• Adds Java Projects panel to Explorer view to manage project.
  6. 📦 Visual Studio IntelliCode
    • AI-assisted code completion for Java (and Python, and TypeScript/JavaScript).

VS Code needs to know where the JDK is, it searches in the following order until a JDK meets current minimum requirement (Java 1.5 or above is supported):

  • the JDK_HOME environment variable
  • the JAVA_HOME environment variable
  • on the current system path (PATH system variable).

You can explicitly set the JDK location through the java.jdt.ls.java.home setting if you want to.

I installed the extension pack and disabled the Visual Studio IntelliCode extension, as I did not want to use it! You can install them individually if you prefer. If you use Gradle instead of Maven, you can disable the Maven for Java extension and install the Gradle for Java extension.

You can try to run a “Hello World” program to see if you everything is set-up correctly. Here is an example for your convenience,:

// HelloWorld.java
public class HelloWorld {
   public static void main(String []args) {
      System.out.println("Hello World"); // prints Hello World
   }
}

Open this file and press F5 (or right click in the editor and select Run Java from the context menu) to run it.

You will see “Hello World” output to the Terminal panel.

With these extensions installed, you have now have a lot of Java-related commands available that you can find them by searching for “Java” in the command palette.

java commands in the command palette

You may want to familiarize yourself with some of these commands for some regular tasks such as:

  • Creating a new project via a wizard (Java: Create Java Project...)
  • Create a new class (Java: Create New Class).

There is a Testing view in the sidebar as below. All your JUnit tests should be detected and shown here.

testing view in the sidebar

And now you have the Java Projects and Maven panels in the Explorer view in the sidebar as below.

java project and maven panels in the explorer view

Working with Spring Boot

First I wanted to try out running a Spring Boot app, so I opened a Spring project I created for a beginners tutorial. The maven dependencies should be auto-imported when you open the project. You will see a “Open Java Projects” progress dialog at first.

I opened up the Java file with the main method (UserApplication.java) and hit F5 to run it.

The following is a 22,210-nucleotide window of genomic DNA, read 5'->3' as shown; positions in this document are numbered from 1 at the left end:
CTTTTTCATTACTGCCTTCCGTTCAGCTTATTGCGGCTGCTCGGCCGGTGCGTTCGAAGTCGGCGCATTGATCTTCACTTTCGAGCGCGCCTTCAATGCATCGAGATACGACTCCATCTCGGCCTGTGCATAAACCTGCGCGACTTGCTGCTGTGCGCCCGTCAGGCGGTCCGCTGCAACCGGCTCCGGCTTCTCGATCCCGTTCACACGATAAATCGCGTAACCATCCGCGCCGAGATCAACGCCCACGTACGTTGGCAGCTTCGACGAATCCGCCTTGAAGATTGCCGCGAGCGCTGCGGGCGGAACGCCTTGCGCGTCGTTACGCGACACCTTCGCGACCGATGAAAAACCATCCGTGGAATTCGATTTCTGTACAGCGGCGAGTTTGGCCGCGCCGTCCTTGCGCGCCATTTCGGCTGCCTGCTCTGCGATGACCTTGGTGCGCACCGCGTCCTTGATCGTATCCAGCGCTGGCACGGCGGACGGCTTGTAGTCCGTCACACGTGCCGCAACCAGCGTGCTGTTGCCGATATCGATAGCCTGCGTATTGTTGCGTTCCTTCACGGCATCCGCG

run spring boot app

And it worked first time! I was pleasantly surprised.

To see if tests were working as expected, I switched to the “with-tests” branch that has the tests. I opened the test suite for the project (src/test/java/UserTestSuite.java) and hit F5 to run it. The tests are executed and are shown in the Testing view in the sidebar as below.

running tests for spring boot app

Not too shabby! You can run and test a Spring Boot app the same way as any other Java app really.

There are some things we can add to make working with Spring Boot more pleasant. For example, .properties files do not have any syntax highlighting or autocompletion, that would be a nice addition. Again, you don’t need to think too hard on this one, you can install the Spring Boot Extension Pack that includes the following extensions:

  1. 📦 Spring Boot Tools
    • Provides language support for working with Spring Boot application.properties, application.yml and .java files.
  2. 📦 Spring Initializr
    • Quickly generate a Spring Boot project with a wizard.
  3. 📦 Spring Boot Dashboard
    • Provides an explorer in the side bar to view and manage all available Spring Boot projects in your workspace
    • Debugging support for a Spring Boot app.

I did notice that Spring Boot Tools is slow to load. It takes 843ms on my machine! 🐌

I will evaluate these further to see if they are worth keeping or not!

Conclusion

I found it fairly smooth to get up and running with Java with VS Code. I will need to spend more time working on Java projects in VS Code to give a true assessment. A couple of the extensions I may not use.

Time will tell if VS Code will be my code editor of choice for Java. I still instinctively use NetBrains IntelliJ IDEA. Maybe, I will write a follow-up later to compare the experience of using different editors/IDEs for Java.

Until next time! 👋